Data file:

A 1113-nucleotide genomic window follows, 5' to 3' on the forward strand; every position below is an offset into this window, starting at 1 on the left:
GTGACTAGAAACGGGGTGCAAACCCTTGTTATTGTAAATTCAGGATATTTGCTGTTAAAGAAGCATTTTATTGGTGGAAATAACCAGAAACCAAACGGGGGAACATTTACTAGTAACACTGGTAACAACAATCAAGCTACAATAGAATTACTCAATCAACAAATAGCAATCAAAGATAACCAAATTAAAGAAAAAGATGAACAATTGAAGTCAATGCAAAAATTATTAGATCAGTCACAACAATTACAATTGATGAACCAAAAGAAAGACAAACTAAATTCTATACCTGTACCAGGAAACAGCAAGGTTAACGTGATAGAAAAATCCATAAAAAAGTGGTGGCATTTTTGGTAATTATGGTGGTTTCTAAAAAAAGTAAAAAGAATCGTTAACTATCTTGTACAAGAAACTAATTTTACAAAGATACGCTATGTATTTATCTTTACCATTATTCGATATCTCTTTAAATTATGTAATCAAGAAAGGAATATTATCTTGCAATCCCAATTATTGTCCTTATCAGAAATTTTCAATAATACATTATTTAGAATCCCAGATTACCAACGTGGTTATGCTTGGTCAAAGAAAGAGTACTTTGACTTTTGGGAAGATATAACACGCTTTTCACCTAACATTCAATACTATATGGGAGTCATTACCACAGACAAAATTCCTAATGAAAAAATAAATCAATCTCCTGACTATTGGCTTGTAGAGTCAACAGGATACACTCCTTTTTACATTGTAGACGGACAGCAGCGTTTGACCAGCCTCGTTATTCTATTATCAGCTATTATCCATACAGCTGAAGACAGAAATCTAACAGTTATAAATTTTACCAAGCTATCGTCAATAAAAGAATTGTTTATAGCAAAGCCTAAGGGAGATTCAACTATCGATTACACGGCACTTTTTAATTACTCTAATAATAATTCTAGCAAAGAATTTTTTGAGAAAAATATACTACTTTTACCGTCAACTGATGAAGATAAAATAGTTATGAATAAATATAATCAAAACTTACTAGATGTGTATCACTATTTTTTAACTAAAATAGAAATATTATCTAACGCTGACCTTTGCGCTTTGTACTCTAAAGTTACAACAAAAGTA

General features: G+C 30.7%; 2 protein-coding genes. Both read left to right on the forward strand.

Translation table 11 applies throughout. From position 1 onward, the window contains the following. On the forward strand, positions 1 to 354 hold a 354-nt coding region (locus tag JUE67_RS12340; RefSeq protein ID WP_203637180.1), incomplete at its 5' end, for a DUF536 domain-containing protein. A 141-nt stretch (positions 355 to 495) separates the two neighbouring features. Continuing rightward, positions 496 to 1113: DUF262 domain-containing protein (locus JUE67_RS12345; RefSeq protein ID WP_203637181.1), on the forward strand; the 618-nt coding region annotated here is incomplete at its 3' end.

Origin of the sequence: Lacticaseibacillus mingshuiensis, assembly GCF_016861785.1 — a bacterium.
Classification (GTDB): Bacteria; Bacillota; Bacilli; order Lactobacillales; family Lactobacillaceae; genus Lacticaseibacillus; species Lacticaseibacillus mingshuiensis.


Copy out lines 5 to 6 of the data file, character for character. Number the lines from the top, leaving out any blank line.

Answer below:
Origin of the sequence: Lacticaseibacillus mingshuiensis, assembly GCF_016861785.1 — a bacterium.
Classification (GTDB): Bacteria; Bacillota; Bacilli; order Lactobacillales; family Lactobacillaceae; genus Lacticaseibacillus; species Lacticaseibacillus mingshuiensis.